White evangelical Christians like guns, for example, and do not especially like immigrants. Compared to other demographic groups, we’re excited about the death penalty, indifferent to those who are impoverished or infirm, and blind to racial and gender inequalities. We claim to read the Bible and hear Jesus’ teachings, but we think poor people deserve what they (don’t) get, and the inmates of our prisons deserve, if anything, worse than the horrors they already receive. For believers in a religion whose Scriptures teach compassion, we’re a breathtakingly cruel bunch.
Andrés Miguel Rondón, a Venezuelan now living in Madrid, sees parallels between Donald Trump and the late Hugo Chavez and offers advice on understanding Trump and the Trumpettes:
If you’re among the majority of Americans who oppose Trump, you can’t understand why. And it’s making you furious. I saw the same thing happen in my native Venezuela with the late Hugo Chávez, who ruled as precisely the sort of faux-populist strongman that Trump now loves to praise. Chávez’s political career (which only ended with his untimely death) seemed not only immune to scandal, but indeed to profit directly from it. Why? Because scandal is no threat to populism. Scandal sustains populism.
Normal politicians collapse in the face of scandal because the scandals show them dozing on the job or falling back on their promises. . . .
However, like all populists, Trump offers a much different deal — “Vote for me: I will destroy your enemies. They are the reason you are not rich/have less rights/America is not great anymore.” Scandal is the populist’s natural element for the same reason that demolishing buildings makes more noise than constructing them. His supporters didn’t vote for silence. They voted for a bang.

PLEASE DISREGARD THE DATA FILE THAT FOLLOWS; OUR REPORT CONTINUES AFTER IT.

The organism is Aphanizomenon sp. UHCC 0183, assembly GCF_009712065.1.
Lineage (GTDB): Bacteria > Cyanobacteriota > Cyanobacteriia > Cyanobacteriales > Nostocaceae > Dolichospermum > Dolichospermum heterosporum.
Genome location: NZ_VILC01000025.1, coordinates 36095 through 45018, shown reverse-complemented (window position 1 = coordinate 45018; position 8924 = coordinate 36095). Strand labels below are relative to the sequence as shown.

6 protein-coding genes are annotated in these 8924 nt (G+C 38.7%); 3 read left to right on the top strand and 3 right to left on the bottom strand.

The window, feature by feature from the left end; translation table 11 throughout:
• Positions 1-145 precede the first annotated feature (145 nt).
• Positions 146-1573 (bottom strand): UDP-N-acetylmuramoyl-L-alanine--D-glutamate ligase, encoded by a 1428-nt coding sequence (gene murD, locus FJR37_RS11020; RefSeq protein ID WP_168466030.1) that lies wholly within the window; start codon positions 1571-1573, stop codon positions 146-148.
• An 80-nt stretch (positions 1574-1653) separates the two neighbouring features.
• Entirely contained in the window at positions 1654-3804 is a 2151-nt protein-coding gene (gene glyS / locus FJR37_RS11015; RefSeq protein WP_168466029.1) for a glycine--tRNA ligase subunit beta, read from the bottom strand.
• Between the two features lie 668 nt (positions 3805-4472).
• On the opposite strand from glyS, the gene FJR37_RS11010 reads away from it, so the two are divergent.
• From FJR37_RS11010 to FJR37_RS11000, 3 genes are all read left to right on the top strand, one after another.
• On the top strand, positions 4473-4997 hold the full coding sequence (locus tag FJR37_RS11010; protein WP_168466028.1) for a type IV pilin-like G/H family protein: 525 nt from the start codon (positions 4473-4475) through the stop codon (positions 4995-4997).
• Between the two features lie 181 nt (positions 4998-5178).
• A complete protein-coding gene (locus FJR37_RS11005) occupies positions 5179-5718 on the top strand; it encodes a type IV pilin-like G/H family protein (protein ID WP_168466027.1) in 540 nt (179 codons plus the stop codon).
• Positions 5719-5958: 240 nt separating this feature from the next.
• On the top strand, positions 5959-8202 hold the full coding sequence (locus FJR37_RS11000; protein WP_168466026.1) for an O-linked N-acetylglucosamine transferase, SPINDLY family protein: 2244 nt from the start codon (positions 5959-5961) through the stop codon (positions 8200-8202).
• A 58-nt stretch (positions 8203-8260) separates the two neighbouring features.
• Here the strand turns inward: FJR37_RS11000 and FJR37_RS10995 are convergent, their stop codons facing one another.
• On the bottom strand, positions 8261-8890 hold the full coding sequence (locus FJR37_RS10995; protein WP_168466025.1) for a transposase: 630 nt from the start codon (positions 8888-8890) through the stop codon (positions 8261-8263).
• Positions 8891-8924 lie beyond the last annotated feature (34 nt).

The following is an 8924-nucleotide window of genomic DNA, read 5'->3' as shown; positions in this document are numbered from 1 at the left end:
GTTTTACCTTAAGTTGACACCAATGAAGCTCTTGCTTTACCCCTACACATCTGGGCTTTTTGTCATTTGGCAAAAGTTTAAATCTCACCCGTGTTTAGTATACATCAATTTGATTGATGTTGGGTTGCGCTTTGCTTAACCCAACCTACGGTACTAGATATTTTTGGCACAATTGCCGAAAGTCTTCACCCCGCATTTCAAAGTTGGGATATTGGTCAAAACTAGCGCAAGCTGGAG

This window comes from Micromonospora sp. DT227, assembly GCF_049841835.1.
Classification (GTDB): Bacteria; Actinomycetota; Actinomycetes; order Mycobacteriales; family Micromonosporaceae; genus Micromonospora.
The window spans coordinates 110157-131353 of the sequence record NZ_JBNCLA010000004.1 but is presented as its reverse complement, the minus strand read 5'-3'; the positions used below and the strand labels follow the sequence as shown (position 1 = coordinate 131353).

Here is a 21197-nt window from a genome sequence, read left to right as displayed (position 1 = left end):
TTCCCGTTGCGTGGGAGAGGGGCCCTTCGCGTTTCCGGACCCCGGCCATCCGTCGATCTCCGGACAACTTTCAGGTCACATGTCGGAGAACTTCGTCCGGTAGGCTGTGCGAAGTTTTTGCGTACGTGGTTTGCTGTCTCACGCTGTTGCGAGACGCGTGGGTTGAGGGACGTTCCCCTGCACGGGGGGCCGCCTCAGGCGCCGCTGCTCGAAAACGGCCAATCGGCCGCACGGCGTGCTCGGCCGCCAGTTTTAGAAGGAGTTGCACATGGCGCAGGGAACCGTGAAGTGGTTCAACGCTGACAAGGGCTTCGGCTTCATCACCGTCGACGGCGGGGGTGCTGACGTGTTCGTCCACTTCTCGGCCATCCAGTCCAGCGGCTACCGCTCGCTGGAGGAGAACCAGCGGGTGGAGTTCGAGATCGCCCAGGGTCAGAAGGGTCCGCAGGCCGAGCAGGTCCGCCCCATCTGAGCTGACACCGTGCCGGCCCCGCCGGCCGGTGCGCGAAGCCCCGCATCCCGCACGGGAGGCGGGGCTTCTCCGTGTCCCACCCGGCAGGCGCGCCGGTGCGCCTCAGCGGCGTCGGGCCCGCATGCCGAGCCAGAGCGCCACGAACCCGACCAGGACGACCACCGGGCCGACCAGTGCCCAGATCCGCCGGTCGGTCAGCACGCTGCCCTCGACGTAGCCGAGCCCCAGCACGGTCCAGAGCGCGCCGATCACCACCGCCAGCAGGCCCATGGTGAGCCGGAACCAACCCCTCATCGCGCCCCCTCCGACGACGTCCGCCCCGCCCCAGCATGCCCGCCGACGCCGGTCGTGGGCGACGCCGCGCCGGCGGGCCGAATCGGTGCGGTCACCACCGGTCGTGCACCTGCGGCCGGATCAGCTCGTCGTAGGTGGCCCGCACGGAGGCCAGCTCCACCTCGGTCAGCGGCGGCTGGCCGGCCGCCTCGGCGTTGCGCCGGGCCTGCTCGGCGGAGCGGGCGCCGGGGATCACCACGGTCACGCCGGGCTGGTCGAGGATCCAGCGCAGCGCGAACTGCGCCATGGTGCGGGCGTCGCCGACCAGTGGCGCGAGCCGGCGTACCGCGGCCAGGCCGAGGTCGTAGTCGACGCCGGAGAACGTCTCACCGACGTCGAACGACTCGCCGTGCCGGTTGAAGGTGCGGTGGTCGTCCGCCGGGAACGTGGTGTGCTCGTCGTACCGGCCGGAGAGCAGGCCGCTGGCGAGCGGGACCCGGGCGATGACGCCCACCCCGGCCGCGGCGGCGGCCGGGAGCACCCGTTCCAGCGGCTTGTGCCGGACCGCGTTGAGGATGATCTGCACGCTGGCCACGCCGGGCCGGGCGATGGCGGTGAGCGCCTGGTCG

Follow the link for the rest.
Mike discusses the latest antics of Jim Bakker, pretend Christian. (Warning: language.)
Thom and his guest discuss why right-wing “evangelical” Christians support Donald Trump, who’s conduct is–er, how shall I put it delicately?–problematical.
Betsy Biesenbach reviews the year in sexism and offers a disturbing prediction. A snippet (emphasis added):
With all the allegations that are coming out against powerful men, it almost seems there will be no men running anything when this is over. But of course there will. No matter how powerful a few women become, men are still in charge and will be for the foreseeable future. The next step in this movement will undoubtedly be a backlash against the women who have come forward, and the end result will be that we are silenced once again.
In the meantime, how many men are afraid for their reputations and their careers? Ironically, women who have resisted unwanted advances have always been just as afraid for theirs. It’s a taste of what women feel every day — with the additional knowledge that their very persons aren’t safe.